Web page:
Sonny Rollins: A Diamond in the Rough

Bob Kenselaar BY

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I’m a musician who’s constantly searching. I’m more or less a diamond in the rough, rather than a polished diamond. That’s the way I look at myself.
[Sonny Rollins was finishing up an extended tour at the time of this 1978 interview. Milestone Records had brought him together with pianist McCoy Tyner, bassist Ron Carter, and drummer Al Foster to form a group called the Milestone Jazzstars that played 20 shows that year and recorded a live album. He talked about other tours, his work in film, and his continuing musical development.]

Sonny Rollins doesn't get at all excited about being called the world's greatest tenor saxophonist.

"Naturally you feel satisfied up to a point," he says. "But I have enough common sense, and I've been around long enough to know that there's no such animal in the first place, really. And also, so what if someone says that? What does it mean? Somebody will say 'he's a bum' in the Washington Post tomorrow, and the next day somebody will say 'he's great' in the New York Daily News. What difference does it make?"

Actually, to call Sonny Rollins today's greatest tenor saxophonist isn't just meaningless; it misses the point of Rollins' contribution to jazz. He merits a lot more consideration than a mere ranking on his instrument. He's among the most outstanding improvisational stylists in all of modern jazz. The trademarks of his approach are many: a sardonic sense of humor, an extraordinary harmonic imagination, remarkable structural ingenuity, and an exacting, incisive, authoritative way of playing.

Martin Williams, in The Jazz Tradition (Oxford University Press, 1970), refers to Rollins' improvisational technique as "spontaneous orchestration." Says Williams, "[His] performance builds from one phrase to the next, yet that structure is so logical and so comprehensive, with its details so subtly in place, that it as if Rollins had not made it up as he went along, but had conceived it whole from the beginning."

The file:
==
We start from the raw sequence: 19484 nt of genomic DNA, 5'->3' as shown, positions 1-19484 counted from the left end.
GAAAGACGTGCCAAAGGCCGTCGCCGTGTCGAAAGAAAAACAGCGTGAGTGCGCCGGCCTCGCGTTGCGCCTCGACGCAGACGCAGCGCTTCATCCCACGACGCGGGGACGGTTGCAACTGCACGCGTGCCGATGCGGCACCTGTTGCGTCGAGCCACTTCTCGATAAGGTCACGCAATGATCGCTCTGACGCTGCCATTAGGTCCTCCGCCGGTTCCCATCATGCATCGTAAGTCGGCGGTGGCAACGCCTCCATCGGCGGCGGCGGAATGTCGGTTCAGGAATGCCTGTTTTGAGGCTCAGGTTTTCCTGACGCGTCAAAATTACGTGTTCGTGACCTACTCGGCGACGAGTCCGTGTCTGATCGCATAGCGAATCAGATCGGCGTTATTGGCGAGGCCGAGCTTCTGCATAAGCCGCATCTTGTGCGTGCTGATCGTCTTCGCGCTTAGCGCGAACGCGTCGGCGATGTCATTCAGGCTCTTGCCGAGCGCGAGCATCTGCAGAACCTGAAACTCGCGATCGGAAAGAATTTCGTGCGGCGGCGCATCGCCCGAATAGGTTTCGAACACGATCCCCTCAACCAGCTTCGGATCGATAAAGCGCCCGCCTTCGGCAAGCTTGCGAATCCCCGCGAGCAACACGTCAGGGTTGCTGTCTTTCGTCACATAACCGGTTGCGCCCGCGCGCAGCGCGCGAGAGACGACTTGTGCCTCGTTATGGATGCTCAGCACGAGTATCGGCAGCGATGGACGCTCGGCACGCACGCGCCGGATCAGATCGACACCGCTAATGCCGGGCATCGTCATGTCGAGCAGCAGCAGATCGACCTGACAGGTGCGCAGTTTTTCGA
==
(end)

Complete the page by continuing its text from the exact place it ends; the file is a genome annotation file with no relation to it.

Born on September 7, 1930, Theodore Walter Rollins developed into a competent saxophonist so quickly that he had to change the date on his birth certificate in order to work in clubs. While still a young man, he worked with Miles Davis, Bud Powell, J.J. Johnson, Thelonious Monk, and the Modern Jazz Quartet. He was a member of the important Clifford Brown/Max Roach Quintet in 1956, and in 1957, with recordings like Saxophone Colossus, Tenor Madness, and Brilliant Corners with Monk, the critics recognized him as a new giant of the tenor sax. In 1959 he astounded jazz circles by announcing his temporary retirement. He left the scene for another sabbatical in 1968, when he took off to visit Japan and India and studied yoga, zen, and the theories of the Ghita.

Rollins' most recent splash in the jazz world has been his highly successful cross-country tour with a group dubbed the Milestone Jazzstars, where he's joined by pianist McCoy Tyner, bassist Ron Carter, and drummer Al Foster. For the group's October 21 [1978] concert at the Beacon Theater in New York, one of the brightest moments was Rollins' unaccompanied solo sax workout, which began and ended with "Violets for your Furs," but included within it quotes from well over a dozen other tunes. Dressed in a dark suit and sneakers ("it's gotten to the point where I just have to wear them"), Rollins bobbed his head, seemed to stroll around the stage even when he was standing in place, and lifted his saxophone in the air with a triumphant flourish. He treated the audience to his thick, charged sound, his flow of line and feeling, his genius of rhythmic contrast, and everything else he's known for.